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“Slugs, by their very nature, must have moisture to survive and are known to eat damp paper on occasion,” said Agriculture and Natural Resources Agent Paul Pugliese. “The moral of the story: We now know why the postal delivery service is called 'snail mail.'” CAES News
Snail Mail
Recently, a church trustee in Bartow County brought samples of “holey” mail to the local University of Georgia Cooperative Extension office for closer examination. Strangely, mail deposited in the church’s mailbox was showing up with holes chewed through the outer layer of the envelopes, but the mail inside was intact — a small miracle in itself.
Argentine black and white tegus, the largest of all tegus, can reach 4 feet long and weigh 10 pounds or more. CAES News
Invasive Tegus
University of Georgia Cooperative Extension is assisting the Georgia Department of Natural Resources (GDNR) in the effort to find and remove tegus from the wild in southeast Georgia, and the public’s help remains critical to keeping these big, South American lizards from getting a toehold in the state.
A brood of decades-old 17-year cicadas that have been perfectly preserved. CAES News
Brood X
It has been 17 years since a set of billions of periodical cicadas emerged from their underground chambers and filled the air with boisterous buzzing and desperate mating calls.
A supergene is a collection of neighboring genes located on a chromosome that are inherited together due to close genetic linkage. Studying these unique genes is important to understanding the potential causes for differences among the social structure of fire ants, specifically for controlling the species and building upon the existing knowledge base. CAES News
Fire ant supergene
A unique study conducted by University of Georgia entomologists led to the discovery of a distinctive supergene in fire ant colonies that determines whether young queen ants will leave their birth colony to start their own new colony or if they will join one with multiple queens. Researchers also found that ants were more aggressive toward queens who don’t possess the supergene, causing colony workers to kill them. This critical finding opens the door to new pest control methods that may be more efficient in eradicating problematic fire ant colonies.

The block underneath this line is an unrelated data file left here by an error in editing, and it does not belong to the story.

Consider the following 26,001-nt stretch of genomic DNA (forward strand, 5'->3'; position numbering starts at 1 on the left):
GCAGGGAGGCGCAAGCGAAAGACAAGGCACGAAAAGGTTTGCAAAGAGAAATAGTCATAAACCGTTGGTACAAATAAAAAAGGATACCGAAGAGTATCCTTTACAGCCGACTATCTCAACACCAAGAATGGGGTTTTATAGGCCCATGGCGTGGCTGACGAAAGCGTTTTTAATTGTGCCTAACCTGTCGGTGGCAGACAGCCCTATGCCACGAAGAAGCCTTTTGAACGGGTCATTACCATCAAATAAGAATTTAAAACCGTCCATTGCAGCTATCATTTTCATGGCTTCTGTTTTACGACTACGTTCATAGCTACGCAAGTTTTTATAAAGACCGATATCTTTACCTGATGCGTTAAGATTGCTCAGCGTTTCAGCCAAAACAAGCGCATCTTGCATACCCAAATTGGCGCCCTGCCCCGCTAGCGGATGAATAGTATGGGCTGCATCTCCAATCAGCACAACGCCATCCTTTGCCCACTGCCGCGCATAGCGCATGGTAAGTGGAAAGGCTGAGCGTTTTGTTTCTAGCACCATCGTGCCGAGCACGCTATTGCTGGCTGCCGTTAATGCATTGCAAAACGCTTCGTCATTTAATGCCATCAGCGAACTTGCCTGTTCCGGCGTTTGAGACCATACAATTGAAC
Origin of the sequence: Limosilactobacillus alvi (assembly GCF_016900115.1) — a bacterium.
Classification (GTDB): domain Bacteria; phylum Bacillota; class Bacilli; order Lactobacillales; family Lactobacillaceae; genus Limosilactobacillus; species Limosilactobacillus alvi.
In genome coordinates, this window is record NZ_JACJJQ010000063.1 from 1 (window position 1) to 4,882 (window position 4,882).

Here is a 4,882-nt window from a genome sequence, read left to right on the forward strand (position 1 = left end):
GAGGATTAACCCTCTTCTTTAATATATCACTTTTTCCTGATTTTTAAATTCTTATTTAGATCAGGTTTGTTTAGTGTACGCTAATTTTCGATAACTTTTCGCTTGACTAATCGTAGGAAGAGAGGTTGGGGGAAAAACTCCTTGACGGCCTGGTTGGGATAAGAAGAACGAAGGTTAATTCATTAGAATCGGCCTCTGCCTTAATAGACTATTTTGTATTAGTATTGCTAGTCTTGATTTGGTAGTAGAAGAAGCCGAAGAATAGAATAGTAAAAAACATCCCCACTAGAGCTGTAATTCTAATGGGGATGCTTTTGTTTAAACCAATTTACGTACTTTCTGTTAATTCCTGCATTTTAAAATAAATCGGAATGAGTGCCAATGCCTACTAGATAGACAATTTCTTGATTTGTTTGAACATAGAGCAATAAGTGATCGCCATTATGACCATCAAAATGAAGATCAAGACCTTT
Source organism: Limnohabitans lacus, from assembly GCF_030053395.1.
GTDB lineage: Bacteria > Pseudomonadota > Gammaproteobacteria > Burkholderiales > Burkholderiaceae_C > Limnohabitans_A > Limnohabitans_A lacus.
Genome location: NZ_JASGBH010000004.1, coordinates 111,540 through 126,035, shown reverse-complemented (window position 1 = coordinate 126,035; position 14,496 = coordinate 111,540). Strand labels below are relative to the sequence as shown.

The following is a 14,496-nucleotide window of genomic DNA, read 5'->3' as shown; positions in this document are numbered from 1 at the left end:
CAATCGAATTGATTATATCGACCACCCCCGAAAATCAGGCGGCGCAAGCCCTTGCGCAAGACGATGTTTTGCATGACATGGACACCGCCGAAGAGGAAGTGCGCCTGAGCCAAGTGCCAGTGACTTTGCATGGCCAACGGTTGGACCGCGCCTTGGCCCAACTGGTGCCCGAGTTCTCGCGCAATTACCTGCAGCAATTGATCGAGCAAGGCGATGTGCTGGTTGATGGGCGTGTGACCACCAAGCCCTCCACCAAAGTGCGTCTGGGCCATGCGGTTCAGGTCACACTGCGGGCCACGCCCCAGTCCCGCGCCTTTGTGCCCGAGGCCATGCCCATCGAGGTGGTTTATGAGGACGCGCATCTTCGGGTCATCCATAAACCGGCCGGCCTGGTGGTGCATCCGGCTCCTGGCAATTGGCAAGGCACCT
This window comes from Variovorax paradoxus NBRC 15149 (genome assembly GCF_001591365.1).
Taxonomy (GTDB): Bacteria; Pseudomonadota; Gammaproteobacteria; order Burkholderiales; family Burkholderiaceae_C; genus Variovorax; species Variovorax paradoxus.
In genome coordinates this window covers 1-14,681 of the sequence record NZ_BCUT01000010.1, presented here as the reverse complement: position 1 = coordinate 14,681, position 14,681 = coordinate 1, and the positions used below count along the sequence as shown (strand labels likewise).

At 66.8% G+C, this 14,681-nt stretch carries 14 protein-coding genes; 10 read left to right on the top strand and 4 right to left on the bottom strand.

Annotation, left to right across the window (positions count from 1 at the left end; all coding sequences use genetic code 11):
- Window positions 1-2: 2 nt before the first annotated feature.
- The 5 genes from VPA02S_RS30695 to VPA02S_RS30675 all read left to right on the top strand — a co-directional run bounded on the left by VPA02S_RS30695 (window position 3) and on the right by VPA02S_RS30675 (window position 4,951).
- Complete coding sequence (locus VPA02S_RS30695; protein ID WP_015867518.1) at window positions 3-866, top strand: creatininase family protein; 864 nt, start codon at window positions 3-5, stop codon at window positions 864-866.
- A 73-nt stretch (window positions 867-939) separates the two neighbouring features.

Smith posing with a bird and a research sample. CAES News
UGA entomology fellow Olivia Smith
Following the onset of several major outbreaks of foodborne pathogens traced back to wildlife, buyers of farm-fresh produce began encouraging the removal of natural habitats and nesting areas on farms to discourage wildlife intrusion.
Pictured is an overhead view of a cotton field affected by deer in Burke County, Georgia. Deer can damage as much as 50 percent of a farmer’s crop. Burke County Extension Agent Katie Burch may have found an effective deer deterrent in Milorganite fertilizer. CAES News
Deer Management
The threat of deer eating the cotton grown on local farms sent University of Georgia Cooperative Extension Agriculture and Natural Resources agent Katie Burch searching for a solution. And the Burke County, Georgia, agent may have found one.
Chipmunks are territorial and rarely become numerous enough to cause a significant amount of damage. However, when the resources are right, populations can reach 20 individuals or more in an urban landscape and start causing noticeable problems. CAES News
Chipmunk Control
Chipmunks may look cute, but when they wreak havoc in the landscape their charm quickly fades. A species of small rodent, chipmunks are quite common in Georgia. They are considered minor agricultural pests, but they can cause significant structural damage under patios, stairs and retention walls.
Without removing wild pigs from the landscape, it is nearly impossible to prevent them from using and damaging wildlife food plots. Fortunately, it is possible to prevent wild pigs from raiding protein feeders. CAES News
Wild Pigs
Game feeders are often used to provide high-protein supplemental feeds to increase the body condition, antler size and overall survival rates within deer herds. Every year, thousands of tons of feed are distributed for whitetails, but a portion of that feed is consumed by wild pigs that readily displace native wildlife species.
Kudzu bugs overwintering in bark. CAES News
Wild Spotter App
Thanks to a new app, citizen scientists can help researchers track and stop the spread of invasive species like feral pigs, Chinese privet, cogongrass and kudzu bugs by reporting and mapping sightings of these invasive species.
Snakes are a vital part of Georgia's ecosystem but most people don't want more snakes than necessary in their landscapes. To discourage snakes, keep landscapes well trimmed, clean and free of food or debris that could attract mice, rats or other snake prey. This albino corn snake is rare but native to Georgia. CAES News
Snake Control
While snakes can provide significant ecological benefits, they impart fear in many people, hunt fish in ponds, and eat eggs and chicks in poultry houses.